At 44, Williams is the youngest person to lead the institution, which was formed in 1958. He earned a master’s of divinity degree from ITC in 2004.
Williams came in with a plan, ITC 2.0, to completely overhaul the institution and make it more viable and attractive to students, faculty and donors. He also wanted to make it more responsive to the communities that its graduates serve.
“When you leave the ITC, if all you know is preaching, teaching and administering the sacraments, then we have failed you,” Williams said in a previous interview. “Leadership in our community has never been either sacred or secular. It’s always been both.”
ITC will implement the program in partnership with the Community Innovation Lab in the Department of Urban Studies and Planning at the Massachusetts Institute of Technology, the Herman J. Russell Center for Entrepreneurship and Innovation, and Crossing Capital Group, based in New Jersey.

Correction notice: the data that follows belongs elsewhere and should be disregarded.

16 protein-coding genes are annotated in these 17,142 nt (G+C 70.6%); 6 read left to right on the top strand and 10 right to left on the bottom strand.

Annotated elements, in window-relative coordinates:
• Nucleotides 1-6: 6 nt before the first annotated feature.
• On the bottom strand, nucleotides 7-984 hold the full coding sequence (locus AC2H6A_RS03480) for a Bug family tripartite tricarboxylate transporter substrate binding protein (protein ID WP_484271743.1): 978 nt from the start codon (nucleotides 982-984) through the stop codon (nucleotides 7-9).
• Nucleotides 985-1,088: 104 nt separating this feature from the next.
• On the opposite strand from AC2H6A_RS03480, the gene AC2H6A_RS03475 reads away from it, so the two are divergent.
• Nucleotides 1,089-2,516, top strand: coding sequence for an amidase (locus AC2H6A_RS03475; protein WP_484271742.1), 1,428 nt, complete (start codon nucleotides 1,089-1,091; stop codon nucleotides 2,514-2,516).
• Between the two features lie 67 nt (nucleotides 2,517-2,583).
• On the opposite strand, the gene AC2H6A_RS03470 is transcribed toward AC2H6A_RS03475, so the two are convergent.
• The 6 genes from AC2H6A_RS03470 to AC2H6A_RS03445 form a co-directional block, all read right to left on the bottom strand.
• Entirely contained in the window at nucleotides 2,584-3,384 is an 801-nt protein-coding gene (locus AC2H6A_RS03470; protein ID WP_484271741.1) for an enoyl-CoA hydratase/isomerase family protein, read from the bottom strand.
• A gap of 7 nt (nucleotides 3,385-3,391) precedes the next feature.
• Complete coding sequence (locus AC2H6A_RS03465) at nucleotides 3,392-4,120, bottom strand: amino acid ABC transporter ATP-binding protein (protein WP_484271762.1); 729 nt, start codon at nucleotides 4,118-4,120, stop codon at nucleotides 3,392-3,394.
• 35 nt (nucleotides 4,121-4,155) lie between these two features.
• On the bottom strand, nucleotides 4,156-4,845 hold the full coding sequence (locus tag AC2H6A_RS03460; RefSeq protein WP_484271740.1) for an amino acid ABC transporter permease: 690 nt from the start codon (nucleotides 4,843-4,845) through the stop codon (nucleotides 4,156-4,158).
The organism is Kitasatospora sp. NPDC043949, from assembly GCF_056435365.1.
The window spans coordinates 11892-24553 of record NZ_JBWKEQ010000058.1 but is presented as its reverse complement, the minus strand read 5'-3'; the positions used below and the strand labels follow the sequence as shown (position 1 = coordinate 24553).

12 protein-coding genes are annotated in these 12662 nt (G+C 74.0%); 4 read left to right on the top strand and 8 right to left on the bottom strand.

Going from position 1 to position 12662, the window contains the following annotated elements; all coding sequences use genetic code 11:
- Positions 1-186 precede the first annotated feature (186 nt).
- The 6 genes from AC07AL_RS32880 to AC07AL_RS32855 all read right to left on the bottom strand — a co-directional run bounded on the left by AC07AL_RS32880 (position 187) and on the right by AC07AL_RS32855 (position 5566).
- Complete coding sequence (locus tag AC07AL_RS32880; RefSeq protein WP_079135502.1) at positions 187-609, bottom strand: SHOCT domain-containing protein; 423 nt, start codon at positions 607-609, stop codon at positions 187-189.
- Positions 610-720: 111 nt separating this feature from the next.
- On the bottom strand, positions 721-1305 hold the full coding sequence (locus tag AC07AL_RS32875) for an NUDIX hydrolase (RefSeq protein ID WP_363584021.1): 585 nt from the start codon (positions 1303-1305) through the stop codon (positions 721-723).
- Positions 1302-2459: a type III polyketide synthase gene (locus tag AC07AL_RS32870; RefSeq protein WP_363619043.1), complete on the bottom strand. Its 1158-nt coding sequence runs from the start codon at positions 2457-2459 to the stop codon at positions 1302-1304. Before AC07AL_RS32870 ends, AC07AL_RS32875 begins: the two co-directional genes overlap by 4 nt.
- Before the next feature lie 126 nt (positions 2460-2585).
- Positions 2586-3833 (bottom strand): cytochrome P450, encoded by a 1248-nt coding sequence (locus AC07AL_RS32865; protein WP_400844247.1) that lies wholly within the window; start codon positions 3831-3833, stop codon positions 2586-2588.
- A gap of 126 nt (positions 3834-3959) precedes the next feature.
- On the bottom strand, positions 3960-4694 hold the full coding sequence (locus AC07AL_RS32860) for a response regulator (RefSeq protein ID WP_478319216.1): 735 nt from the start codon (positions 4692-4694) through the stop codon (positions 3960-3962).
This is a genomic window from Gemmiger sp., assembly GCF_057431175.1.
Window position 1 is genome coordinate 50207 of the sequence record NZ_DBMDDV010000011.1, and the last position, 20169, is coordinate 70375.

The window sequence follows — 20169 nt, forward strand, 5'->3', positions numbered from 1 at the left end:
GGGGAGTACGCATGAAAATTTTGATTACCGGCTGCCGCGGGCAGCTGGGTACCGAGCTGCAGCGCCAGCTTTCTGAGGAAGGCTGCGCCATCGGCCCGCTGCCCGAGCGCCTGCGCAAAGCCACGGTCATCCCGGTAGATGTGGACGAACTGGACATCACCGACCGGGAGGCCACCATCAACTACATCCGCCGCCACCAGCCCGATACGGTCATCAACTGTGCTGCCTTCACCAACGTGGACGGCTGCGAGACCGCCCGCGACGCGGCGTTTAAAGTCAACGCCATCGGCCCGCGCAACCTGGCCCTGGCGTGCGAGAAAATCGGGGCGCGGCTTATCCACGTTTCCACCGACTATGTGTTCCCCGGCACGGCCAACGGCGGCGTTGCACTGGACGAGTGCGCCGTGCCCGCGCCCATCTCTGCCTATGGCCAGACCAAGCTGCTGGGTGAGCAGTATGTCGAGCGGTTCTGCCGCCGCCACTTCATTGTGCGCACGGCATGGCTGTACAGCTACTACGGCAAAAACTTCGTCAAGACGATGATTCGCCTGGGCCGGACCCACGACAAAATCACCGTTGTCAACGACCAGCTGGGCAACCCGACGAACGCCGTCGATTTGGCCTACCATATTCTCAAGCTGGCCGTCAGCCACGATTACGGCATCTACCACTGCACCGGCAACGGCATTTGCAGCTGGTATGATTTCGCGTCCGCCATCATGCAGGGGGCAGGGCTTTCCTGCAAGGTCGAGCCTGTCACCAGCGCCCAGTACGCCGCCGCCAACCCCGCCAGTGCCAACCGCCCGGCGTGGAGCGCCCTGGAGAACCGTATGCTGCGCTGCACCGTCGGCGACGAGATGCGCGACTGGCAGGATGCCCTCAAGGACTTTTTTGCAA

The initiative is funded through Lilly Endowment’s Thriving Congregations Initiative, a national project which focuses on strengthening congregations, so they can help members deepen their faith and contribute to the surrounding community and the world, according to a release.
ITC is one of 92 organizations awarded funding.
Earlier this year, ITC received a $1 million unrestricted grant from the Lilly Endowment to support its new strategic direction.